Photo by Sarah Perry Photography
I’ve known Carrie Murphy since 2011, when my DIY feminist press Birds of Lace published her chapbook Meet the Lavenders. Through Twitter we became online pals who shot the shit on everything from television to poetry to fashion, and eventually ended up on a short poetry tour together in 2012. This fall marks the release of her second collection of poetry, Fat Daisies (Big Lucks 2015), a whipsmart collection that interrogates white privilege, late capitalist consumerism, waste, and the gaping void of modernity—with wry humor, non-didactic feminism, and firm sincerity, natch. You can read two poems from the collection here; you can also take a selfie with Fat Daisies and enter to win a massage, a box of beauty/self-care supplies, and a copy of her first book Pretty Tilt!
I interviewed Murphy about Fat Daisies and her poetry in general: how to be a feeling, living person in this world that seems to turn every living thing into a consumable commodity.
Gina Abelkop: Where did Fat Daisies begin: did it begin to emerge during the writing/editing of your previous book, Pretty Tilt, or sometime else entirely?
Carrie Murphy: I started writing these poems during National Poetry Month in 2012. I was doing a poem-a-day to get myself writing again, living in a tiny apartment in Alexandria, VA, functionally unemployed, and basically miserable. Continue reading
Image via Angry Little Girls, Lela Lee.
I wrote/recorded (click here to hear) the following in reaction to recent events. Also, our fabulous Weird Sister Soleil Ho wrote a related post (which you should also check out if you haven’t already)…
[Procedure: Have an actual Asian female poet silently mouth “take my face take my voice take my face take my voice” throughout this entire audio recording]
Are you a cis-white male poet who’s been rejected over and over for the same shitty poem? Do you want this same shitty poem to be selected for the Best American Poetry anthology?
Then look no further–just adopt an Asian female voice! Continue reading
I want to mourn Yi-Fen Chou, the Chinese American woman poet who doesn’t exist. Her recent achievement, notable for the fact that she is not real, is snagging one of the 75 highly competitive slots in The Best American Poetry 2015. Ingeniously, she was formulated as the Stepford edition of the modern writer of color: a version of us who is white in all but name, who will never know the pain of having her name “bungled or half-bungled” by a well-meaning literary editor MCing her reading; who will never find any reason to celebrate spotting another Asian woman writer from across the vast AWP Bookfair complex; who will never be inconvenient or angry or vocal. Instead of being a real person—which is always so messy, so loaded with the things that make good poetry!—she is a mask, her name peeled off by someone who probably can’t pronounce it at all. Continue reading
The following is an interview between Amy Berkowitz and me for her new book, Tender Points (Timeless Infinite Light), to be published this month. A narrative fractured by trauma and named after the diagnostic criteria for fibromyalgia, this book-length lyric essay explores sexual violence, gendered illness, chronic pain, and patriarchy through the lenses of lived experience and pop culture.
My body is washing dishes and it’s in pain. My body is on hold with California Blue Cross Blue Shield and it’s in pain. My body is dancing and it’s in pain. My body is Skyping Beth and it’s in pain. My body is taking a shower and it’s in pain. My body is riding BART and it’s in pain. My body is politely saying no and it’s in pain. My body is reading a book and it’s in pain. My body is at work and it’s in pain. My body is writing this and it’s in pain. My body is walking to meet you and it’s in pain. (127)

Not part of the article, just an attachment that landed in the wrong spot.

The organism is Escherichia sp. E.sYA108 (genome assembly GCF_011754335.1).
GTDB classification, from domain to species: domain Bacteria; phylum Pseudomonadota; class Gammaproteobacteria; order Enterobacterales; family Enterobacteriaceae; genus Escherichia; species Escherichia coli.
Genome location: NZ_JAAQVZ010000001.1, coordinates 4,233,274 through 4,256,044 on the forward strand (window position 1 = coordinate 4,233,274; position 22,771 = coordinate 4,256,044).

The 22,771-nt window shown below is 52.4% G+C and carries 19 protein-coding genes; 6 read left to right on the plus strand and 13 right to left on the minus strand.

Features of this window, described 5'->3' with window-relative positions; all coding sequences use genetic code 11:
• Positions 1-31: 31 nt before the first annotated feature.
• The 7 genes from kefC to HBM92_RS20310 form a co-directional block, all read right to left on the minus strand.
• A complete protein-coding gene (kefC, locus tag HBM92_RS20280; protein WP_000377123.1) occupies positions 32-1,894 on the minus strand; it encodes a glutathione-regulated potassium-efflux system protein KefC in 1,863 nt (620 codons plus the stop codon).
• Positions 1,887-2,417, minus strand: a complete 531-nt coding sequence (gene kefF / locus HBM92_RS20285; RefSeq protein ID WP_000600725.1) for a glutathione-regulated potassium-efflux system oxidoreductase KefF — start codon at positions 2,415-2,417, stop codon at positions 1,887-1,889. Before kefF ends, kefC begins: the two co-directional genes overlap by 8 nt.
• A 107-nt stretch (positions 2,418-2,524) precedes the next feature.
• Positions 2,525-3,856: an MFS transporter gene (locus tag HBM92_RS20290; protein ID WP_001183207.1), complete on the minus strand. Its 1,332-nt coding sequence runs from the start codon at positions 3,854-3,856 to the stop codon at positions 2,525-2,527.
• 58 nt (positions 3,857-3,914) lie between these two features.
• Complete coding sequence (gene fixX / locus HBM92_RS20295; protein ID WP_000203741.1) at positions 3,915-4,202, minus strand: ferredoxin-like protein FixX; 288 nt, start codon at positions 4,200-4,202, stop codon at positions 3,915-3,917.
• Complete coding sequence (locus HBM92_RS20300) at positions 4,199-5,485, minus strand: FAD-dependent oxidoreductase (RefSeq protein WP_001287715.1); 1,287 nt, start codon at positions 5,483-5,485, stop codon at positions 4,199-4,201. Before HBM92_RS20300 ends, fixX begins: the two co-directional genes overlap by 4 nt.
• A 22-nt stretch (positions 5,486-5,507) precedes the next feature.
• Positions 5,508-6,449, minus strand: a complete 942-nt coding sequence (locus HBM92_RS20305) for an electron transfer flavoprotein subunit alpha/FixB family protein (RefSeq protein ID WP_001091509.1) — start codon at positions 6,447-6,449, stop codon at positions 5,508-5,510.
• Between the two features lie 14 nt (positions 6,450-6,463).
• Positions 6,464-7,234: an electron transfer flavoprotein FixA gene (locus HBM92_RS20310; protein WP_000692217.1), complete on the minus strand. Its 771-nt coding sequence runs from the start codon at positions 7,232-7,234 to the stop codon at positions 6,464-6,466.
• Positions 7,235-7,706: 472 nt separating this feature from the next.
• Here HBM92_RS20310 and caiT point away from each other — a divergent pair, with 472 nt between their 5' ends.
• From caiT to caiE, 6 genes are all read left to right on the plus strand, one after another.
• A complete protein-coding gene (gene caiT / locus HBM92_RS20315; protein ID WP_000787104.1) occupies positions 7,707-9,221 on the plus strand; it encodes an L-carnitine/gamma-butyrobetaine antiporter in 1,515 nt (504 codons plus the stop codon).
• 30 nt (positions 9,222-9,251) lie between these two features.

The Grey Bird, (Coconut Books, 2014), with emojis by Carina Finn and translations by Stephanie Berger, is one of the most exciting books I’ve read in a long time. Here’s why:
1. Collaborative work is better reading than solo projects.
Sometimes when I read a book by a single author, I want to write in the margins and create another poem/work, offering editing suggestions, and/or just plain letting them know how much I loved a certain line. When you have more than one lens involved in a work, you can see more than a single consciousness’s approach, and it often seems “better” than what I would imagine would have been created on one’s own. If I had just seen Finn’s emojis or just read Berger’s text, I am not sure I would have been as entranced. It’s the combination that works and is brilliant.
Finn’s emojis on their own:
Berger’s text on its own:
Is that a poem or just a bunch of food? Continue reading
The speaker in Sarah A. Chavez’s first collection of poetry, All Day, Talking (dancing girl press, 2014), is in mourning. This mourning primarily revolves around the speaker’s friend, Carole, but there’s also a longing for a past life—the life the speaker had when Carole was alive. There’s an identity Chavez’s speaker tries to resurrect for herself throughout the poems, one whose mantra could easily be carpe diem. Identity is an important concept for Chavez—she’s a scholar of Chican@/Latin@ & Native American literature and culture and a self-proclaimed “mestiza.” On her website, she has two bios to choose from (“Keepin’ it Real” and “Longer, More Professional”), indicating her investment in the idea of multiple or mixed identities. The poems in All Day, Talking show a speaker trying to build a new, independent sense of self after the loss of a loved one. These poems are loaded with concrete detail, so as the speaker reminisces about Carole, about her former life, the reader does, too. Chavez doesn’t give us every single detail, but she doesn’t have to. The bond between the speaker and Carole evokes the feelings of friendship and love that, if we’re lucky, we each get to experience in this life. Continue reading